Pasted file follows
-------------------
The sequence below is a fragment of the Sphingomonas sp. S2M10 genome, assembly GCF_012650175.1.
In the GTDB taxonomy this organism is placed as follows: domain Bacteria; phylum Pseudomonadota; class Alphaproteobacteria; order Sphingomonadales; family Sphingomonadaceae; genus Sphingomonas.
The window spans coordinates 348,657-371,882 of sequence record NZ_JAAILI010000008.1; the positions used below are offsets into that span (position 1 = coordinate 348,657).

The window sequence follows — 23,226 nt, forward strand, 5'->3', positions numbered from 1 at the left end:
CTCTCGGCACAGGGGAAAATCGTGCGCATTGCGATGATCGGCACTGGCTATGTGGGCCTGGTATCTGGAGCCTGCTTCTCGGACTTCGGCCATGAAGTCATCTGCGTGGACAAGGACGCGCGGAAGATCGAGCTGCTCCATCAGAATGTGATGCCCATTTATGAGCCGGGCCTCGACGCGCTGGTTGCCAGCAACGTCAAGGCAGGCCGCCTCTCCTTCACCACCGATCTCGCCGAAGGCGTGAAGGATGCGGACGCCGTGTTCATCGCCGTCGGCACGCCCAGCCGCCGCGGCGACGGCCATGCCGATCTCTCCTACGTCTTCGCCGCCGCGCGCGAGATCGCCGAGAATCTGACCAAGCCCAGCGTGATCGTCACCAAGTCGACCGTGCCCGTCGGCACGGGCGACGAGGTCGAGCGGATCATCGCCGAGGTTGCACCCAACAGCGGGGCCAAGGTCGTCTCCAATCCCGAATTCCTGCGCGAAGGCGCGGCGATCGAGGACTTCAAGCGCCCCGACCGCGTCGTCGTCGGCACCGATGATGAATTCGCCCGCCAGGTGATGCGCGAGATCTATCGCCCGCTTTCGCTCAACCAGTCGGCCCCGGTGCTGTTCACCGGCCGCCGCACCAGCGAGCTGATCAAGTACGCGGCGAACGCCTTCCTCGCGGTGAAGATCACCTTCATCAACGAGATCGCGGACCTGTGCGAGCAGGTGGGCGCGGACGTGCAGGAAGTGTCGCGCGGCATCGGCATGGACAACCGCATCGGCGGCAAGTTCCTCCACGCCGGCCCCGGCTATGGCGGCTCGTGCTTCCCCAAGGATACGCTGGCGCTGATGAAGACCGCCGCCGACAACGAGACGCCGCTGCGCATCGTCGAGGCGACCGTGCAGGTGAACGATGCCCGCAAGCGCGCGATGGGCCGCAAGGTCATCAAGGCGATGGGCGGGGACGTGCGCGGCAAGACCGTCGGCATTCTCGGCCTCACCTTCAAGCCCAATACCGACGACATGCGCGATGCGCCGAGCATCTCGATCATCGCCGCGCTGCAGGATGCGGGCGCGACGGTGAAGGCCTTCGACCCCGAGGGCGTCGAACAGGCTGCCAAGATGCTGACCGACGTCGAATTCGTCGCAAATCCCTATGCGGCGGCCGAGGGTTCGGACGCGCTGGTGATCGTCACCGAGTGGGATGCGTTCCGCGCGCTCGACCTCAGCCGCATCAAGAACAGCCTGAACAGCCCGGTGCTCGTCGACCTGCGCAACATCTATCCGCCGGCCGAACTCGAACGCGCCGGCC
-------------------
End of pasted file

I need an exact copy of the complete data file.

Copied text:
The sequence below is a fragment of the Sphingomonas sp. S2M10 genome, assembly GCF_012650175.1.
In the GTDB taxonomy this organism is placed as follows: domain Bacteria; phylum Pseudomonadota; class Alphaproteobacteria; order Sphingomonadales; family Sphingomonadaceae; genus Sphingomonas.
The window spans coordinates 348,657-371,882 of sequence record NZ_JAAILI010000008.1; the positions used below are offsets into that span (position 1 = coordinate 348,657).

The window sequence follows — 23,226 nt, forward strand, 5'->3', positions numbered from 1 at the left end:
CTCTCGGCACAGGGGAAAATCGTGCGCATTGCGATGATCGGCACTGGCTATGTGGGCCTGGTATCTGGAGCCTGCTTCTCGGACTTCGGCCATGAAGTCATCTGCGTGGACAAGGACGCGCGGAAGATCGAGCTGCTCCATCAGAATGTGATGCCCATTTATGAGCCGGGCCTCGACGCGCTGGTTGCCAGCAACGTCAAGGCAGGCCGCCTCTCCTTCACCACCGATCTCGCCGAAGGCGTGAAGGATGCGGACGCCGTGTTCATCGCCGTCGGCACGCCCAGCCGCCGCGGCGACGGCCATGCCGATCTCTCCTACGTCTTCGCCGCCGCGCGCGAGATCGCCGAGAATCTGACCAAGCCCAGCGTGATCGTCACCAAGTCGACCGTGCCCGTCGGCACGGGCGACGAGGTCGAGCGGATCATCGCCGAGGTTGCACCCAACAGCGGGGCCAAGGTCGTCTCCAATCCCGAATTCCTGCGCGAAGGCGCGGCGATCGAGGACTTCAAGCGCCCCGACCGCGTCGTCGTCGGCACCGATGATGAATTCGCCCGCCAGGTGATGCGCGAGATCTATCGCCCGCTTTCGCTCAACCAGTCGGCCCCGGTGCTGTTCACCGGCCGCCGCACCAGCGAGCTGATCAAGTACGCGGCGAACGCCTTCCTCGCGGTGAAGATCACCTTCATCAACGAGATCGCGGACCTGTGCGAGCAGGTGGGCGCGGACGTGCAGGAAGTGTCGCGCGGCATCGGCATGGACAACCGCATCGGCGGCAAGTTCCTCCACGCCGGCCCCGGCTATGGCGGCTCGTGCTTCCCCAAGGATACGCTGGCGCTGATGAAGACCGCCGCCGACAACGAGACGCCGCTGCGCATCGTCGAGGCGACCGTGCAGGTGAACGATGCCCGCAAGCGCGCGATGGGCCGCAAGGTCATCAAGGCGATGGGCGGGGACGTGCGCGGCAAGACCGTCGGCATTCTCGGCCTCACCTTCAAGCCCAATACCGACGACATGCGCGATGCGCCGAGCATCTCGATCATCGCCGCGCTGCAGGATGCGGGCGCGACGGTGAAGGCCTTCGACCCCGAGGGCGTCGAACAGGCTGCCAAGATGCTGACCGACGTCGAATTCGTCGCAAATCCCTATGCGGCGGCCGAGGGTTCGGACGCGCTGGTGATCGTCACCGAGTGGGATGCGTTCCGCGCGCTCGACCTCAGCCGCATCAAGAACAGCCTGAACAGCCCGGTGCTCGTCGACCTGCGCAACATCTATCCGCCGGCCGAACTCGAACGCGCCGGCC